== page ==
Category Archives: United Jewish Communities: The Big Jewish Merger

The United Jewish Communities: Can Politics Keep Pace with Change?

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March 1, 2000

Carl Sheingold For 13 years I worked within the national Federation system. Some of my warmest memories are of occasions when local Federations and leaders worked together to fulfill a historic, national role. I recall several tangible examples of the Jewish community and its central fundraising institutions working together: the vote on collective responsibility for More »

Rengineering the UJC

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March 1, 2000

Michael Hammer Carl Sheingold usefully identifies three “story lines” in the merger of the old national systems into the UJC: the business/management line, the political/governance line, and the philanthropic line. While this division helps us better appreciate the range of issues involved in the merger, we need to recognize that all three lines are in More »

Beyond Politics: Changing the Jewish Organizational Scene

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March 1, 2000

Jeffrey R. Solomon Carl Sheingold provides a valuable analysis of the creation of the United Jewish Communities and its opportunities and challenges. I would argue that this analysis understates many of those opportunities and challenges. Further, by framing them within the context of political issues, one loses the rich fabric of substantive, historical, human resource, More »

United Jewish Communities: A New Paradigm for Collaboration

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March 1, 2000

Beryl A. Geber The challenges defined by Carl Sheingold crisply sketch the issues that confront all the organized Jewish communities of North America. The UJC offers but a larger canvas and a broader audience in front of whom the solutions are to be tested and evaluated. The major challenges are not new. Finding an organizing More »

Common Sense

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March 1, 2000

Barry Shrage Carl’s essay describes many of the critical issues faced by our national system in a time of radical change. He is right on target when he writes that “the most effective and efficient national service mechanism will not, in the long run, generate enthusiasm and loyalty from individuals or individual Federations unless also More »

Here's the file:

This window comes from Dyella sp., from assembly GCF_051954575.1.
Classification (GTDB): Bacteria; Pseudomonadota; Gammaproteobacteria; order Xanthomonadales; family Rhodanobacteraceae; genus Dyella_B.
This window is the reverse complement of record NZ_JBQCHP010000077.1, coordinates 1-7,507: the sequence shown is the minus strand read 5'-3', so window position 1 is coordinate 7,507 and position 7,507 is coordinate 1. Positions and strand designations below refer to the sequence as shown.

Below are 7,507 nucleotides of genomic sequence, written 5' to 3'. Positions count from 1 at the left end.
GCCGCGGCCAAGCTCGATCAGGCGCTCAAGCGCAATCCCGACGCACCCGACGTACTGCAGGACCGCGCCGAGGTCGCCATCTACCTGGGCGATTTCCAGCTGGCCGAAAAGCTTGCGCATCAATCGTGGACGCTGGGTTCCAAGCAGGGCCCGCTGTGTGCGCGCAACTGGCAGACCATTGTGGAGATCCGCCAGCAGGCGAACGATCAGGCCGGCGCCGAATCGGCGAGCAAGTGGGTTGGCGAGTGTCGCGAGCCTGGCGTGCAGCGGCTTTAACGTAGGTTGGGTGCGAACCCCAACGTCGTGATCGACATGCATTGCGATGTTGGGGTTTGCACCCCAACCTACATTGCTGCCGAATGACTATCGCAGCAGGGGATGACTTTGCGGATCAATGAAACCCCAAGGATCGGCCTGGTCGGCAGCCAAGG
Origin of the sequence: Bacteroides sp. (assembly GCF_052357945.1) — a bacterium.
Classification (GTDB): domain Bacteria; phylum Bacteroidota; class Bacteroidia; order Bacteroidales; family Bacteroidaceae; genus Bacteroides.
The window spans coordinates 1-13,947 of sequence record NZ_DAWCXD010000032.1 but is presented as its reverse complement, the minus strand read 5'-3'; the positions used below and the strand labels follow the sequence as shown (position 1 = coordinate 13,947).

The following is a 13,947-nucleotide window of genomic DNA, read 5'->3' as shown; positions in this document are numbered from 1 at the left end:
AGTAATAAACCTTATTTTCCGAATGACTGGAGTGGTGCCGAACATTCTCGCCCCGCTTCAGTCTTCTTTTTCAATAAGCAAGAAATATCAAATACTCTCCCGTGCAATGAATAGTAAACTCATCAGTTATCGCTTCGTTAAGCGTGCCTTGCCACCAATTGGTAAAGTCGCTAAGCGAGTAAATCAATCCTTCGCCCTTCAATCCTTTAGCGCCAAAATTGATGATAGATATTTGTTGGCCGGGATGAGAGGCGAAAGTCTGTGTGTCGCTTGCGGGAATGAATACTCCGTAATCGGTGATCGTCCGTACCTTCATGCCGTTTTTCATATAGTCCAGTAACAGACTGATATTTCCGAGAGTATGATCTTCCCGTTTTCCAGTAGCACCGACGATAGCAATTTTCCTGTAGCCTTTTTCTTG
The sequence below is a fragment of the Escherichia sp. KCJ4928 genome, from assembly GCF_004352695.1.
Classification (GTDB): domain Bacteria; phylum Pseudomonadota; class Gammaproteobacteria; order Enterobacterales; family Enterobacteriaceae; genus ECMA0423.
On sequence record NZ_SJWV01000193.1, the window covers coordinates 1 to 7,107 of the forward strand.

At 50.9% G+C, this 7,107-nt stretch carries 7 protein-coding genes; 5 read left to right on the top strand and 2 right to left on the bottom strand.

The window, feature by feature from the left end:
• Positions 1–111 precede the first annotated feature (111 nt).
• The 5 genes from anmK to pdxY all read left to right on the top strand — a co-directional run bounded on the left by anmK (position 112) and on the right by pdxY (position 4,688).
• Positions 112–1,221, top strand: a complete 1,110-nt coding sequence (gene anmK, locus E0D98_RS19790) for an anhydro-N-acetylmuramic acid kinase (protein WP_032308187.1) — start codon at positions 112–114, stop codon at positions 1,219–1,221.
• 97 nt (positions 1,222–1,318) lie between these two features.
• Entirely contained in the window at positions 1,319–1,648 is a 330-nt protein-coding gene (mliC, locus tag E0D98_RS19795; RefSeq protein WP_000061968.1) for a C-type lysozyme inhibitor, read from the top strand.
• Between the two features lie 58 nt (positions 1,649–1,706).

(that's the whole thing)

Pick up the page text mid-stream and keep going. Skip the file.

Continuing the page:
UJC: An Opportunity for Change

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March 1, 2000

Evan Mendolson Carl Sheingold’s essay on the UJC merger asks several critical questions about the direction of this evolving entity. At this important juncture of American Jewish communal experience, what new institutional connections and framework are necessary to address the profound changes taking place in the philanthropic environment? What will be the relationship between individual More »

Our Task: To Reinvigorate the National Jewish Spirit

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March 1, 2000

David Altshuler Carl Sheingold’s essay on the UJC merger asks several critical questions about the direction of this evolving entity. At this important juncture of American Jewish communal experience, what new institutional connections and framework are necessary to address the profound changes taking place in the philanthropic environment? What will be the relationship between individual More »

A View from the Inside

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March 1, 2000

Stephen D. Solender The driving force at the heart of the United Jewish Communities–its vision, its mission, those who work for and with us–is the sacred responsibility of every Jew, one for the other. It is our dream that the way we fulfill tikkun olam, repair the world, will insure the continuity of Jewish life More »

Visions: Israel, UJC, and Philanthropic Pluralism

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March 1, 2000

Norman Rosenberg The reorganization of the Federation system detailed by Carl Sheingold offers the American Jewish community an extraordinary opportunity to assess its relationship with a changing Israel. Will this represent an evolution in the Israel-Diaspora relationship and create a useful, meaningful, and effective role for us in relation to the distinctive challenges that Israel More »